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Print files in FTP (RFC0448) Disclosure Number: IPCOM000003601D
Original Publication Date: 1973-Feb-27
Included in the Prior Art Database: 2000-Sep-13
Document File: 3 page(s) / 6K

Publishing Venue

Internet Society Requests For Comment (RFCs)

Related People

R.T. Braden: AUTHOR



This text was extracted from a ASCII document.
This is the abbreviated version, containing approximately 42% of the total text.



NIC #13299 February 27, 1973

UPDATES: RFC 354, 385, 454




Many of those who contributed to the definition of the FTP and RJE

protocols have expressed varying degrees of uncertainty or unhappiness

with the "print file" type in FTP. This RFC is intended to review the

problem of print files in preparation for the forthcoming FTP meeting.

Originally drafted on the basis of RFC 385, this RFC has been updated to

reflect the terminology of the latest FTP document 454. (Changing the

terminology doesn't solve the problem!)

It turns out that the Network RJE protocol as presently defined (see

NIC 12112) seems to force a particular interpretation of print files in

FTP and in fact, this interpretation is probably different from the one

assumed by most FTP implementors.



What is a print file? Presumably it is a file which is intended to

be sent (eventually) to a printer process to create a hard copy. Many

operating systems (particularly those which are batch-processing

oriented) allow the programmer to include control codes within a file to

be printed, to control the vertical format of the printed page--for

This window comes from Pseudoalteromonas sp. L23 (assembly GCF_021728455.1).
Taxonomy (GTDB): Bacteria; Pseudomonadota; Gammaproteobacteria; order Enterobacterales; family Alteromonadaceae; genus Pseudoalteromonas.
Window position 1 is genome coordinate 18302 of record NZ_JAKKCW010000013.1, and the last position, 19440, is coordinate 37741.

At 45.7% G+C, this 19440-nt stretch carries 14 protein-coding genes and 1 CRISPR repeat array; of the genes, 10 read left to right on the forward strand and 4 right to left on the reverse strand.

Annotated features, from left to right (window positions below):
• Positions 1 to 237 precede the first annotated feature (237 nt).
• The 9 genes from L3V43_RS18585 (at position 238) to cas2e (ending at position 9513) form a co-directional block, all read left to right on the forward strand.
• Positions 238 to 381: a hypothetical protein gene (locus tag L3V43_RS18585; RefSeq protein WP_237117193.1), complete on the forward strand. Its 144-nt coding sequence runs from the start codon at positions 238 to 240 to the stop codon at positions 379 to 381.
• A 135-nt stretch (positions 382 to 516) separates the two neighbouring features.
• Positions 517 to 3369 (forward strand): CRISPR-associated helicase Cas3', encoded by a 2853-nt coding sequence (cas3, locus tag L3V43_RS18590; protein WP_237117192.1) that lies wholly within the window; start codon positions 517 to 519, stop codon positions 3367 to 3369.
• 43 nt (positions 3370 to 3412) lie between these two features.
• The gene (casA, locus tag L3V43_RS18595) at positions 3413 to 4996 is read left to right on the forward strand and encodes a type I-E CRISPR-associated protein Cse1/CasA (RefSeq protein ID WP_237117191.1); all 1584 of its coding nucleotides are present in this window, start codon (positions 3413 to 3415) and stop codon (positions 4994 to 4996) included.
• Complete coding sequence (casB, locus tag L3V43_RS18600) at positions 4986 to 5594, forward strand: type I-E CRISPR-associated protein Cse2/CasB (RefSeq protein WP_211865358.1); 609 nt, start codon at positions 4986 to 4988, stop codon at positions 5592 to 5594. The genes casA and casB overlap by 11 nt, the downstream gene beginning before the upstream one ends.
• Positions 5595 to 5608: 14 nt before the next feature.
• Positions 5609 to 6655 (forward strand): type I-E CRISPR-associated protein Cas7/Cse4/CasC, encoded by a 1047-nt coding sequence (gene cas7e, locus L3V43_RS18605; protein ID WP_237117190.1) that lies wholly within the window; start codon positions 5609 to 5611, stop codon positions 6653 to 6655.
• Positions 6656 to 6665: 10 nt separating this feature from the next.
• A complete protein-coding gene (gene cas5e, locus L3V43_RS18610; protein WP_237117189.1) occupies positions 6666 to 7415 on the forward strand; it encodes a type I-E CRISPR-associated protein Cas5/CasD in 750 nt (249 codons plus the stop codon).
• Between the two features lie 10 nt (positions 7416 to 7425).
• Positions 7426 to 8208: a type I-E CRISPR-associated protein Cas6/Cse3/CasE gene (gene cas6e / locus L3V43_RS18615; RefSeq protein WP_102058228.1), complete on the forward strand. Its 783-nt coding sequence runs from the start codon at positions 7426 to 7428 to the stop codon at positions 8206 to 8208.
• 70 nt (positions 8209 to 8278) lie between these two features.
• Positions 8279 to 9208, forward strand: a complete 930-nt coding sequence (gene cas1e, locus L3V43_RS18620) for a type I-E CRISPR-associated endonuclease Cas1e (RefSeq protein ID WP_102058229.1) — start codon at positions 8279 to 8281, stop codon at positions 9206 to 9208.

example, single/double line spacing, overprinting, and page ejection. A

"print file" is one which includes such vertical format control ("VFC")

information. There are three common ways for printer processes to

determine VFC:

CASE N: Non-Print File


The file contains no VFC information. The printer process

applies a standard format (e.g., single space, standard

vertical margins) if the file is printed.

CASE T: Print File with ASCII Format Effectors


The file is "Telnet-like", containing the ASCII controls CR,

LF, and FF to provide VFC.

CASE A: Print File with ASA (Fortran) VFC


The first character of each record is a VFC code; see RFC 454

for the codes.

Assuming there are to be print files in FTP, these _three_ cases

need to be considered. These three cases are explicitly included within

the RJE protocol as "transmission" modes; we have borrowed the RJE

labels N,T, and A from NIC #12112. The current FTP (RFC 454) seems to

provide only _two_ cases: _unformatted_ and _print_file_. It is unclear

from RFC 454 how these two FTP formats are related to the three ...